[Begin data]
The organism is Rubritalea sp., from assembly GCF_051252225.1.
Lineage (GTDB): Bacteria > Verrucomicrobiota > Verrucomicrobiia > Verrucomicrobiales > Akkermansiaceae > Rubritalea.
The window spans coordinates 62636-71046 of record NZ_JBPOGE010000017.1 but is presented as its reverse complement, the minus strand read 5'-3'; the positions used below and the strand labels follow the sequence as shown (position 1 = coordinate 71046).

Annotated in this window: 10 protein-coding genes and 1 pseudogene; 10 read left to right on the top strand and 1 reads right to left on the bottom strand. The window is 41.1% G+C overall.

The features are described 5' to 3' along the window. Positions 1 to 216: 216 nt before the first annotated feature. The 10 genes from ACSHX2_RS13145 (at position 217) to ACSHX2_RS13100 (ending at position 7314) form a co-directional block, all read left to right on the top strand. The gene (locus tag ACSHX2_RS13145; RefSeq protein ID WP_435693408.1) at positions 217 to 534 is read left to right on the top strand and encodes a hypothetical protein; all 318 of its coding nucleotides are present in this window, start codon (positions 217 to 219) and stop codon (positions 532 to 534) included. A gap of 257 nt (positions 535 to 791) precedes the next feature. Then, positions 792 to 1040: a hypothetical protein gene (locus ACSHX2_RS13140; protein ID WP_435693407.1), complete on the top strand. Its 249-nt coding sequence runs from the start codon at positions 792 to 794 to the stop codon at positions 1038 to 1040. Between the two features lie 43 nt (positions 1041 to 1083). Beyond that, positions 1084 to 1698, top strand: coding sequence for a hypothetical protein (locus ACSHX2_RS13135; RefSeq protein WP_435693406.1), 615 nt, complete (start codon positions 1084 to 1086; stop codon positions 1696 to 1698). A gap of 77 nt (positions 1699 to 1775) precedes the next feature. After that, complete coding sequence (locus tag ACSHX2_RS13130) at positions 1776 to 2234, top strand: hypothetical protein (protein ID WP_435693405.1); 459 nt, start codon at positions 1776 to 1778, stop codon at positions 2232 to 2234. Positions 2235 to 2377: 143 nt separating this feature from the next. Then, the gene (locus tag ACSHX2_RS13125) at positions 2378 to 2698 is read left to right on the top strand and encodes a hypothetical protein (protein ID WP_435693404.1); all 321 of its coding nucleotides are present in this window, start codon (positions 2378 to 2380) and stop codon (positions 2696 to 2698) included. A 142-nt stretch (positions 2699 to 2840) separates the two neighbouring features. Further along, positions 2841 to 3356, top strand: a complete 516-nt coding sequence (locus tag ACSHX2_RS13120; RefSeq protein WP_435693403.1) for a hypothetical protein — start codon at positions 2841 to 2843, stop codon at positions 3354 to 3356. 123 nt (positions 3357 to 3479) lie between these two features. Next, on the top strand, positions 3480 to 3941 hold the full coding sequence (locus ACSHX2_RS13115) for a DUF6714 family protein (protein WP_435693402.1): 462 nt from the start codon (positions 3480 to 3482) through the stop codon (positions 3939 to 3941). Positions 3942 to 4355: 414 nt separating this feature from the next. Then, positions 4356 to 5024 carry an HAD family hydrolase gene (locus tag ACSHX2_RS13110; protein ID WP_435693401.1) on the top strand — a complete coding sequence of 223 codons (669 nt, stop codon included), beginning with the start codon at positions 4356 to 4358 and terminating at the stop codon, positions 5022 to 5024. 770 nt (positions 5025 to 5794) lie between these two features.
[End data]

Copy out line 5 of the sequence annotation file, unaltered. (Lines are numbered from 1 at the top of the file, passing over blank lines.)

The features are described 5' to 3' along the window. Positions 1 to 216: 216 nt before the first annotated feature. The 10 genes from ACSHX2_RS13145 (at position 217) to ACSHX2_RS13100 (ending at position 7314) form a co-directional block, all read left to right on the top strand. The gene (locus tag ACSHX2_RS13145; RefSeq protein ID WP_435693408.1) at positions 217 to 534 is read left to right on the top strand and encodes a hypothetical protein; all 318 of its coding nucleotides are present in this window, start codon (positions 217 to 219) and stop codon (positions 532 to 534) included. A gap of 257 nt (positions 535 to 791) precedes the next feature. Then, positions 792 to 1040: a hypothetical protein gene (locus ACSHX2_RS13140; protein ID WP_435693407.1), complete on the top strand. Its 249-nt coding sequence runs from the start codon at positions 792 to 794 to the stop codon at positions 1038 to 1040. Between the two features lie 43 nt (positions 1041 to 1083). Beyond that, positions 1084 to 1698, top strand: coding sequence for a hypothetical protein (locus ACSHX2_RS13135; RefSeq protein WP_435693406.1), 615 nt, complete (start codon positions 1084 to 1086; stop codon positions 1696 to 1698). A gap of 77 nt (positions 1699 to 1775) precedes the next feature. After that, complete coding sequence (locus tag ACSHX2_RS13130) at positions 1776 to 2234, top strand: hypothetical protein (protein ID WP_435693405.1); 459 nt, start codon at positions 1776 to 1778, stop codon at positions 2232 to 2234. Positions 2235 to 2377: 143 nt separating this feature from the next. Then, the gene (locus tag ACSHX2_RS13125) at positions 2378 to 2698 is read left to right on the top strand and encodes a hypothetical protein (protein ID WP_435693404.1); all 321 of its coding nucleotides are present in this window, start codon (positions 2378 to 2380) and stop codon (positions 2696 to 2698) included. A 142-nt stretch (positions 2699 to 2840) separates the two neighbouring features. Further along, positions 2841 to 3356, top strand: a complete 516-nt coding sequence (locus tag ACSHX2_RS13120; RefSeq protein WP_435693403.1) for a hypothetical protein — start codon at positions 2841 to 2843, stop codon at positions 3354 to 3356. 123 nt (positions 3357 to 3479) lie between these two features. Next, on the top strand, positions 3480 to 3941 hold the full coding sequence (locus ACSHX2_RS13115) for a DUF6714 family protein (protein WP_435693402.1): 462 nt from the start codon (positions 3480 to 3482) through the stop codon (positions 3939 to 3941). Positions 3942 to 4355: 414 nt separating this feature from the next. Then, positions 4356 to 5024 carry an HAD family hydrolase gene (locus tag ACSHX2_RS13110; protein ID WP_435693401.1) on the top strand — a complete coding sequence of 223 codons (669 nt, stop codon included), beginning with the start codon at positions 4356 to 4358 and terminating at the stop codon, positions 5022 to 5024. 770 nt (positions 5025 to 5794) lie between these two features.